This year's Friday results appear to have been tempered by hundreds of thousands of shoppers hitting sales Thursday evening while still full of Thanksgiving dinner. Retailers including Sears, Target and Wal-Mart got their deals rolling as early as 8 p.m. on Turkey Day.
Online shopping also may have cut into the take at brick-and-mortar stores: IBM said online sales rose 17.4 percent on Thanksgiving and 20.7 percent on Black Friday, compared with 2011.
Yet ShopperTrak said retail foot traffic increased 3.5 percent, to more than 307.67 million store visits, indicating at least some shoppers were browsing but not spending freely.
At least 112 killed as fire races through garment factory outside of Bangladesh's capital
DHAKA, Bangladesh (AP) — At least 112 people were killed in a fire that raced through a multi-story garment factory just outside of Bangladesh's capital, an official said Sunday.
The blaze broke out at the seven-story factory operated by Tazreen Fashions late Saturday. By Sunday morning, firefighters had recovered 100 bodies, fire department Operations Director Maj. Mohammad Mahbub told The Associated Press.
He said another 12 people who had suffered injuries after jumping from the building to escape the fire later died at hospitals. The death toll could rise as the search for victims was continuing, he said.
Local media reported that up to 124 people were killed in the fire. The cause of the blaze was not immediately clear, and authorities have ordered an investigation.
Bangladesh has some 4,000 garment factories, many without proper safety measures. The country annually earns about $20 billion from exports of garment products, mainly to the United States and Europe.
Powerful Gaza cleric says violation of truce with Israel would be a sin
GAZA CITY, Gaza Strip (AP) — A leading Islamic cleric in the Gaza Strip has ruled it a sin to violate the recent cease-fire between Israel and the Hamas militant group that controls the Palestinian territory.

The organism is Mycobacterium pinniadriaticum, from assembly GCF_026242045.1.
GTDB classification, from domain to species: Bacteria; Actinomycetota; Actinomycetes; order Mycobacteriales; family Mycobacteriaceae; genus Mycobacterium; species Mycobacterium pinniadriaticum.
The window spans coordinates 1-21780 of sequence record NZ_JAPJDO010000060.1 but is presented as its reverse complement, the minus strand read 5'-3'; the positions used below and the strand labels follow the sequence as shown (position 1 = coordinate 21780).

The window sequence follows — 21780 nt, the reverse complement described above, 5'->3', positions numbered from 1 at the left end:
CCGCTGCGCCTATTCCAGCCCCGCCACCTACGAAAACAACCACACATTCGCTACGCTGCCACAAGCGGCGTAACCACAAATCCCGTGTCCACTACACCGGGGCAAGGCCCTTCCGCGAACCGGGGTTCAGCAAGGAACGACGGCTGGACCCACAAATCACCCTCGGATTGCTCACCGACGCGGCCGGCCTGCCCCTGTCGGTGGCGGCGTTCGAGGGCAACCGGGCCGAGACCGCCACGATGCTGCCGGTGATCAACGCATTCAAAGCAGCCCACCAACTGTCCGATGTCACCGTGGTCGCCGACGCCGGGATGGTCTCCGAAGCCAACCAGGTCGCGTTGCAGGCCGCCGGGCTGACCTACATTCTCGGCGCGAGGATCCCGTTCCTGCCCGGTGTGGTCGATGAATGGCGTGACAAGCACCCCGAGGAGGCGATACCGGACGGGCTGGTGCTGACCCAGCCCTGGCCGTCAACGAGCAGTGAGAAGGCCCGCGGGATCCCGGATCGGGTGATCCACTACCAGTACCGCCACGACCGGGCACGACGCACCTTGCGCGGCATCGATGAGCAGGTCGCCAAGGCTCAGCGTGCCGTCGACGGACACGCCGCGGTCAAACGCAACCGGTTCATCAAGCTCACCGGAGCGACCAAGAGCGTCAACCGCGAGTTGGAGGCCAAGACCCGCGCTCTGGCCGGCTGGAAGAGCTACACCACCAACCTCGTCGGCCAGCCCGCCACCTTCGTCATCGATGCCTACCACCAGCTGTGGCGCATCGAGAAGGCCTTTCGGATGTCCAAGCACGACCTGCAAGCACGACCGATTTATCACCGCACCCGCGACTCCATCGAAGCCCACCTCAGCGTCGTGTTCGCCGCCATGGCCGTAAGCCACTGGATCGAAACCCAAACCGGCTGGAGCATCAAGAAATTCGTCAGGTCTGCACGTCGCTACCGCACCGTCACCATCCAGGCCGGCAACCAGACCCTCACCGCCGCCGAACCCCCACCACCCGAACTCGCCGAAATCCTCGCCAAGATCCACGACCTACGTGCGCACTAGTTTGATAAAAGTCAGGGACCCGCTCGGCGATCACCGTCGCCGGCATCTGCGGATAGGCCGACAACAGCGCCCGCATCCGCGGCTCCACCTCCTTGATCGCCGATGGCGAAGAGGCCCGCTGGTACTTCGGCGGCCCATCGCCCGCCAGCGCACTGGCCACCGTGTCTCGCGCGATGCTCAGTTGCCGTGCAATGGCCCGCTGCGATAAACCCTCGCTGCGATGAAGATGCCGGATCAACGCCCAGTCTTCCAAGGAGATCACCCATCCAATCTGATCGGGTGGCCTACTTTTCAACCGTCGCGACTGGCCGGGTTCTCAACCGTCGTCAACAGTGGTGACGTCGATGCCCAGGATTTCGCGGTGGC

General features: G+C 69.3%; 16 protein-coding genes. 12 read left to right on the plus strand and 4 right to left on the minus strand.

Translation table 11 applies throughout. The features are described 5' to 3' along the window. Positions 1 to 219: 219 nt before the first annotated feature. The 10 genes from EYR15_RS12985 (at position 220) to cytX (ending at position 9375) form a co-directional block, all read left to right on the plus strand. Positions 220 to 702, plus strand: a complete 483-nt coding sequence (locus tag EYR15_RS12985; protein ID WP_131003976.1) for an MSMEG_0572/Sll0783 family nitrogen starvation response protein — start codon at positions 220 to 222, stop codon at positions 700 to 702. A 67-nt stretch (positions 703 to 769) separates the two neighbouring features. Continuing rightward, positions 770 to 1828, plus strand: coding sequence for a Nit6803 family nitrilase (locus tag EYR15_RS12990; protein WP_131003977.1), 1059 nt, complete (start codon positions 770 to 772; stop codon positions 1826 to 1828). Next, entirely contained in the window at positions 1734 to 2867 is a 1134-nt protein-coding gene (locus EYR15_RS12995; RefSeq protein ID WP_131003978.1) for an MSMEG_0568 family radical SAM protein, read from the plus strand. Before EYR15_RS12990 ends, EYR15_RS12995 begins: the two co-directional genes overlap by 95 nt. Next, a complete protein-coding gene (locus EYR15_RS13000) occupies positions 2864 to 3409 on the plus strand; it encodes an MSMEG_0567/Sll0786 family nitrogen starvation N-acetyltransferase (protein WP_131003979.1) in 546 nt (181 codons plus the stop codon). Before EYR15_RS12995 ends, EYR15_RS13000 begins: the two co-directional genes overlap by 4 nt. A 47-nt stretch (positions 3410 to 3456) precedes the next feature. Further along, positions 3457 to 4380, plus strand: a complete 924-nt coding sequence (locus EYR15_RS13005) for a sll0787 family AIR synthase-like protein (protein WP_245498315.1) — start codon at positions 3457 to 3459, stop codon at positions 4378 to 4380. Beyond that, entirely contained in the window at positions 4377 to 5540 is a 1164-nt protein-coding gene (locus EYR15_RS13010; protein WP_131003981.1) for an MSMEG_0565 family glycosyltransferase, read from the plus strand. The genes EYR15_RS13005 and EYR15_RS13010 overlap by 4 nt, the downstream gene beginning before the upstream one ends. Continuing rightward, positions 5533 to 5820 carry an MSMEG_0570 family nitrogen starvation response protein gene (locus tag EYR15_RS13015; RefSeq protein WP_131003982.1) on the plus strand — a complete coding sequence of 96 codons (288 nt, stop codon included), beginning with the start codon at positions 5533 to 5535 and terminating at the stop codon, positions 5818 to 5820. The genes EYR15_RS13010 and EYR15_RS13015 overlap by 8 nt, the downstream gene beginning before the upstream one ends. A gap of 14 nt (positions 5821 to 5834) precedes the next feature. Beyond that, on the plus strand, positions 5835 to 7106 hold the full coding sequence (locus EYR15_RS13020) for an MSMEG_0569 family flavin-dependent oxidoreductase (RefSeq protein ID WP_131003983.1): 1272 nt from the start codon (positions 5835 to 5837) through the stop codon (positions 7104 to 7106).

The fatwa, or religious edict, issued by Suleiman al-Daya late Saturday accords a religious legitimacy to the truce and could justify any act by Gaza's government to enforce it.
"Honoring the truce, which was sponsored by our Egyptian brethren, is the duty of each and every one of us. Violating it shall constitute a sin," the fatwa read.
The Wednesday truce put an end to an eight-day Israeli offensive against Gaza militants who fired rockets into Israel. The agreement remains fragile because details beyond the initial cease-fire have not yet been worked out.
No Powerball winner Saturday night; jackpot increases to record $425M for next drawing
DES MOINES, Iowa (AP) — Lottery officials say nobody has won the Powerball jackpot and the top prize will now increase to about $425 million for the next drawing, the largest jackpot ever for the game.
Iowa Lottery spokeswoman Mary Neubauer said sales were strong over the holiday week for Saturday's drawing, which was estimated at $325 million before the numbers were picked. That was the fourth-largest jackpot in the game's history.
Neubauer says the jackpot for Wednesday's drawing could go even higher than the estimated $425 million because sales pick up in the days before record drawings.
The previous top Powerball prize was $365 million, won in 2006 by ConAgra Foods Workers in Lincoln, Neb.
The Powerball numbers for Saturday were 22-32-37-44-50, and the Powerball was 34.
Hobbits, superheroes make Jackson's effects studio — and New Zealand — a home for blockbusters
WELLINGTON, New Zealand (AP) — A crate full of sushi arrives. Workers wearing wetsuit shirts or in bare feet bustle past with slim laptops. With days to go, a buzzing intensity fills the once-dilapidated warehouses where Peter Jackson's visual-effects studio is rushing to finish the opening film in "The Hobbit" trilogy.